By Matthew Davis
BBC News, Alexandria, Virginia
Al-Qaeda plotter Zacarias Moussaoui told a Muslim militant he had dreamed of crashing an aircraft into the White House, his sentencing trial has heard.
Moussaoui cried out whenever he left the courtroom
The claim came in video testimony by Fazi Bafana, a former treasurer in militant group Jemaah Islamiah.
Bafana said he hosted Moussaoui, then known to him as "John", in Kuala Lumpur in mid-2000 and that Moussaoui asked for his help getting flying lessons.
Prosecutors aim to prove Moussaoui, 37, kept deliberately silent about 9/11.
The self-confessed member of al-Qaeda was arrested shortly before the 9/11 attacks - after arousing suspicion at a flight school - and pleaded guilty in April to six charges of conspiracy.
At the time, he said he was not meant to be part of the initial attacks, but was part of a broader conspiracy to use aeroplanes to strike the White House.
Judge Leonie Brinkema says the prosecution must prove that Moussaoui's actions directly contributed to deaths on 11 September.
If the jury decides they did, it will be asked to consider the death penalty.
'He told me he had a dream'
On Wednesday, jurors were played a video of Bafana being cross-examined, recorded in November 2002 - about a year after he was arrested in Singapore on suspicion of plotting to attack a US military base.
Tough security measures are in place outside the courthouse
In it Bafana identified Moussaoui as the man who had told him of the dream while he stayed in his house under the pseudonym "John".
"He told me he had a dream, flying an aeroplane into the White House," Bafana said.
He said Moussaoui claimed to have told al-Qaeda leader Osama Bin Laden of the dream, and that Moussaoui subsequently asked him to help send him to a flying club in Kuala Lumpur.
The pair visited a club on a Malaysian Air Force base, but "John" found it too expensive.
Instead he busied himself trying to find ammonium nitrate and aluminium powder for explosives and asked Bafana to make inquiries on his behalf.
Bafana - then head of a construction company - later heard that "John" was leaving Malaysia for Europe where he hoped to meet "brothers" who would help him procure flight training in the US, where it was cheaper.
The US commission which investigated the 9/11 attacks found that Moussaoui was ordered to undergo flight training in Malaysia in late 2000 by 9/11 mastermind Khalid Sheikh Mohammed, but was unable to find a school he liked.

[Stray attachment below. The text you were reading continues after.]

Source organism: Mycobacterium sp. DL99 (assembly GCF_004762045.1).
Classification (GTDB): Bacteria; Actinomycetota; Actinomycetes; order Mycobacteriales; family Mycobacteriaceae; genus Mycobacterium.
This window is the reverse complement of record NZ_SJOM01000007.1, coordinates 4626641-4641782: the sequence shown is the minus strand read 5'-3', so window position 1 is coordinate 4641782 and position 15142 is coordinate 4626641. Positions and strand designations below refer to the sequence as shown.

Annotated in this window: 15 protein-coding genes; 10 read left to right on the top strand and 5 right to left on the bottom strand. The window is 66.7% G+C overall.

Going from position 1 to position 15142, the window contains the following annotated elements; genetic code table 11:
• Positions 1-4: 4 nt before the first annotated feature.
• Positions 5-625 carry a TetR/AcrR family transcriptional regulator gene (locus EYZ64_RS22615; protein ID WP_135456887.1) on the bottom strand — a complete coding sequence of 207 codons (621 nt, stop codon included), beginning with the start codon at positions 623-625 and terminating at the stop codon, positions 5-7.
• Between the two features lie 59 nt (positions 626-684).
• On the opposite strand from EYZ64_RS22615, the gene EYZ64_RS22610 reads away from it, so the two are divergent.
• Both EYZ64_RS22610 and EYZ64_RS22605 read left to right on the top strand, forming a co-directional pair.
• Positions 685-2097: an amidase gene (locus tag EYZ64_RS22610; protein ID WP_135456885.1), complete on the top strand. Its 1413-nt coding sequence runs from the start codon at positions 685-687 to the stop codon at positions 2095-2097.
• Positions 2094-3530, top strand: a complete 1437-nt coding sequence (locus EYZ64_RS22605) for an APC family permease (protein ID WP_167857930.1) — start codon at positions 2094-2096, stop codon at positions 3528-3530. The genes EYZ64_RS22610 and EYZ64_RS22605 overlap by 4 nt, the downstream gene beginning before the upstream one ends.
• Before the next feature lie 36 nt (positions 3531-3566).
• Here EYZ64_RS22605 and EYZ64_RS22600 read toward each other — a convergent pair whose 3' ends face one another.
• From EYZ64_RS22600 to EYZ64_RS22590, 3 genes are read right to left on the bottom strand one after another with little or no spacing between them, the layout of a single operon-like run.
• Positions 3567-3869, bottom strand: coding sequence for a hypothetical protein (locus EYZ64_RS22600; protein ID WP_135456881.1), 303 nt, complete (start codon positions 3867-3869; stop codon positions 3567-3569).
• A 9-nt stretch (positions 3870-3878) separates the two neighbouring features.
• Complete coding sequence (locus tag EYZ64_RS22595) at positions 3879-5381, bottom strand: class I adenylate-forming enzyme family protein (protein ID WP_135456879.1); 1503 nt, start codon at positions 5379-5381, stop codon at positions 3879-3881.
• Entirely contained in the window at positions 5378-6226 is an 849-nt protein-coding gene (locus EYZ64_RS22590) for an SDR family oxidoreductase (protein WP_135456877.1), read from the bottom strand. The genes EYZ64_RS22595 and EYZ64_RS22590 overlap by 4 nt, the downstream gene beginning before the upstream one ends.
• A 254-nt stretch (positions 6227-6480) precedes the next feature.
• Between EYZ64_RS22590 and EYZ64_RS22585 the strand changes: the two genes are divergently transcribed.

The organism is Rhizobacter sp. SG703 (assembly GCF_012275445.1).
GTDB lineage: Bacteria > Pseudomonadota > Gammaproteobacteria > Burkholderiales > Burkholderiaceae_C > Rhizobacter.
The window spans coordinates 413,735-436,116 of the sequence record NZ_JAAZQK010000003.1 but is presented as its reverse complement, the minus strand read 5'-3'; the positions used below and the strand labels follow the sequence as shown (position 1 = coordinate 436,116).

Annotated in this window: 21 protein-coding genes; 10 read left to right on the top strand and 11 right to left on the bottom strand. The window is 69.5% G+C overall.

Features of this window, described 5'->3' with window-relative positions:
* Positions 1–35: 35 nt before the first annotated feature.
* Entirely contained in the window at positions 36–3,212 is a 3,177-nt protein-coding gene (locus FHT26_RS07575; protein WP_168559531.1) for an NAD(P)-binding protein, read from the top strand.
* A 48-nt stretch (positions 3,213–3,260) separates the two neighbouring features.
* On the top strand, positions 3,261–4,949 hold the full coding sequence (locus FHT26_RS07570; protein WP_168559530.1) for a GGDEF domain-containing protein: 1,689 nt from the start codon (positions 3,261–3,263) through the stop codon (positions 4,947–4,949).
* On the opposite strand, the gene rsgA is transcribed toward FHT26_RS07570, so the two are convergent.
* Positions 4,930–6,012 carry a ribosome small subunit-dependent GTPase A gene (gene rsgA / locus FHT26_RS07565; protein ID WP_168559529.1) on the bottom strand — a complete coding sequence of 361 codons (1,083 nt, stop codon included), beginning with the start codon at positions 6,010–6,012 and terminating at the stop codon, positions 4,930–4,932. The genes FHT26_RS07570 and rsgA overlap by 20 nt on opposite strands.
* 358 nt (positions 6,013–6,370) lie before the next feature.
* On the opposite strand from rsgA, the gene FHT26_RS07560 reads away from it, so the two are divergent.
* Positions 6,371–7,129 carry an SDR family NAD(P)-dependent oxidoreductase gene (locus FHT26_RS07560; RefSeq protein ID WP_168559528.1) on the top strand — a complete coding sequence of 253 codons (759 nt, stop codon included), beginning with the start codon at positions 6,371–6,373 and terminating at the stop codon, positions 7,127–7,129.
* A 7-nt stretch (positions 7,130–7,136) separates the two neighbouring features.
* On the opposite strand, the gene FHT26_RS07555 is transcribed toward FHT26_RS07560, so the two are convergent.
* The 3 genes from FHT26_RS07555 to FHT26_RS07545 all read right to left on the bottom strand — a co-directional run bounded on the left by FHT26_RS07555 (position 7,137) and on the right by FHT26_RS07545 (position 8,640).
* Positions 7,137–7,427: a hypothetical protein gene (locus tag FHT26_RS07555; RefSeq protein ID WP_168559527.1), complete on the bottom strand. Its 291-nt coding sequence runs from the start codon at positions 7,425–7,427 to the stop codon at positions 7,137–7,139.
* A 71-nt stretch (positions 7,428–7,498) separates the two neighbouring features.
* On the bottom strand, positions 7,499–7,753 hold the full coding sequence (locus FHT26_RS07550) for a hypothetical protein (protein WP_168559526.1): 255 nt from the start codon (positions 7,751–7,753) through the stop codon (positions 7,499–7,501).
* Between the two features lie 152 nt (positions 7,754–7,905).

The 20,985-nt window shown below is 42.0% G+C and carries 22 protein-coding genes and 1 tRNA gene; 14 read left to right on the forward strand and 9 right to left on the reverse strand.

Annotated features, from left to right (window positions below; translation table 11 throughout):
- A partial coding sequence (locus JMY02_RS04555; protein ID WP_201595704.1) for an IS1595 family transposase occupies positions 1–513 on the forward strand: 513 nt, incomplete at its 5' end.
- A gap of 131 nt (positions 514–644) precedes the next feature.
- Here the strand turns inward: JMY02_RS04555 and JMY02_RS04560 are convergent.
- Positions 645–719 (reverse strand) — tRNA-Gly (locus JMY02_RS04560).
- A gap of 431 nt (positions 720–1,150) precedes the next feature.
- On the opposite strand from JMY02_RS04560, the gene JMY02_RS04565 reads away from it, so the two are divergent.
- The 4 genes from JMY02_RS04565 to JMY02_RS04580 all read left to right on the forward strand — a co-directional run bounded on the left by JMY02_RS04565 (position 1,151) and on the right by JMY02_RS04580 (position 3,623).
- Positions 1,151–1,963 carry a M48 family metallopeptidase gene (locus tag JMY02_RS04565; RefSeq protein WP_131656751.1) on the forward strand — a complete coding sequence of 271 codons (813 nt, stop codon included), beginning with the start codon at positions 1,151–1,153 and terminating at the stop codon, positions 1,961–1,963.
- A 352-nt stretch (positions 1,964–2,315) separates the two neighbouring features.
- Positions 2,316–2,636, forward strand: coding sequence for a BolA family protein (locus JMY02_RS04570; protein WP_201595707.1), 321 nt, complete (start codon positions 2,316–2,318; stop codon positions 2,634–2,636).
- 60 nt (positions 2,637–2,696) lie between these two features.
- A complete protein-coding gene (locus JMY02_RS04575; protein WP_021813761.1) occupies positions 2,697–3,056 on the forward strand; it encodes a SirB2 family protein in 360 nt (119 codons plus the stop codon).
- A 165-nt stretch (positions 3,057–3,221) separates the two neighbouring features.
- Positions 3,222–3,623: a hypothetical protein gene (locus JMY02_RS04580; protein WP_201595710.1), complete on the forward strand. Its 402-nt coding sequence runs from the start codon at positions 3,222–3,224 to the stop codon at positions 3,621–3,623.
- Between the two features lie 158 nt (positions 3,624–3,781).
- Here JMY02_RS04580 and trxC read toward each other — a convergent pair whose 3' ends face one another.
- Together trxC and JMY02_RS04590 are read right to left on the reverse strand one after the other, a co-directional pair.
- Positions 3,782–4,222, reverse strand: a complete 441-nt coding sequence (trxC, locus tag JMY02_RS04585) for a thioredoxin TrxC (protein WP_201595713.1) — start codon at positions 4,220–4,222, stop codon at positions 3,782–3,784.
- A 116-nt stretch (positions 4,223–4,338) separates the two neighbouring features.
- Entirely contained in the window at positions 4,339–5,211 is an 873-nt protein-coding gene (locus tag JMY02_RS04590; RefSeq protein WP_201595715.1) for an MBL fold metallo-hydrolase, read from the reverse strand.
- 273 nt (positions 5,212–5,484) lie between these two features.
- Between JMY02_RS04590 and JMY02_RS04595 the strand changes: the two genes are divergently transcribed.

The statement of facts signed by Moussaoui when he pleaded guilty included a paragraph that said bin Laden had personally approved of him attacking the White House.
"Bin Laden told Moussaoui: 'Sahrawi, remember your dream,'" it said, using one of Moussaoui's aliases.
'God curse America'
The questioning of Bafana via satellite link-up was done at a time when Moussaoui was conducting his own defence, and he made repeated technical objections to the testimony, some of which were upheld.
Cross-examining the witness he tried to establish that he was only taking part in the prosecution to reduce the likelihood of being charged in the US.
But he became bogged down in repetitive questioning, and was eventually cut off by Judge Brinkema.
Later, after a number of courtroom outbursts, the judge would revoke Moussaoui's right to defend himself.
Dressed in a green prison uniform with "PRISONER" embossed on the back, Moussaoui appeared subdued, and occasionally smiled to himself, as he viewed the video evidence on Wednesday.
Watched by relatives of 9/11 victims and a clutch of journalists, he shouted out on each of the four occasions he left the courtroom for breaks.
"Allah Akbar", "Jihad" and "God curse America" were among his expressions.
Moussaoui's mother, Aicha el Wafi, sat several rows behind her son but he largely ignored her.
Moussaoui is the first person tried in the US in connection with the 9/11 attacks, in which some 3,000 people were killed.
Prosecutors have said Moussaoui's lies prevented the FBI from stopping the attacks.
If he is spared the death sentence, Moussaoui will spend the rest of his life in prison. The trial, being held in Virginia, could last for as long as three months.